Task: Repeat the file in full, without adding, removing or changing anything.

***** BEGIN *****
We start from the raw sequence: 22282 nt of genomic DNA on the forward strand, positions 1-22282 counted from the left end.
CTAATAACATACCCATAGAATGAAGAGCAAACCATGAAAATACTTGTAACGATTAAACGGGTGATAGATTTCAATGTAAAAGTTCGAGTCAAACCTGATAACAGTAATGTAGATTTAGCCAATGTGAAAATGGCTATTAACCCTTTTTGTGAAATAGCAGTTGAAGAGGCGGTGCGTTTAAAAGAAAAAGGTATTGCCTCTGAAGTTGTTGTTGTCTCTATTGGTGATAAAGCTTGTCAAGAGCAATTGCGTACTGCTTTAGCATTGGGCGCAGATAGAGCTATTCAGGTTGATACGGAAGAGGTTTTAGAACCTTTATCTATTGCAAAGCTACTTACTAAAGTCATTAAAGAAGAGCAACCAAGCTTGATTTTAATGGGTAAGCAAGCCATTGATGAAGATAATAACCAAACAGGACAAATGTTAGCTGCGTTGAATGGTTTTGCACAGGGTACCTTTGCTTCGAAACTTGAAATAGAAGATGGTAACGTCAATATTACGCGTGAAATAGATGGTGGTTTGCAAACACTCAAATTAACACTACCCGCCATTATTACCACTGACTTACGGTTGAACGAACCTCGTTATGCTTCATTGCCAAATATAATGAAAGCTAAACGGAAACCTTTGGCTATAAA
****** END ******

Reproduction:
We start from the raw sequence: 22282 nt of genomic DNA on the forward strand, positions 1-22282 counted from the left end.
CTAATAACATACCCATAGAATGAAGAGCAAACCATGAAAATACTTGTAACGATTAAACGGGTGATAGATTTCAATGTAAAAGTTCGAGTCAAACCTGATAACAGTAATGTAGATTTAGCCAATGTGAAAATGGCTATTAACCCTTTTTGTGAAATAGCAGTTGAAGAGGCGGTGCGTTTAAAAGAAAAAGGTATTGCCTCTGAAGTTGTTGTTGTCTCTATTGGTGATAAAGCTTGTCAAGAGCAATTGCGTACTGCTTTAGCATTGGGCGCAGATAGAGCTATTCAGGTTGATACGGAAGAGGTTTTAGAACCTTTATCTATTGCAAAGCTACTTACTAAAGTCATTAAAGAAGAGCAACCAAGCTTGATTTTAATGGGTAAGCAAGCCATTGATGAAGATAATAACCAAACAGGACAAATGTTAGCTGCGTTGAATGGTTTTGCACAGGGTACCTTTGCTTCGAAACTTGAAATAGAAGATGGTAACGTCAATATTACGCGTGAAATAGATGGTGGTTTGCAAACACTCAAATTAACACTACCCGCCATTATTACCACTGACTTACGGTTGAACGAACCTCGTTATGCTTCATTGCCAAATATAATGAAAGCTAAACGGAAACCTTTGGCTATAAA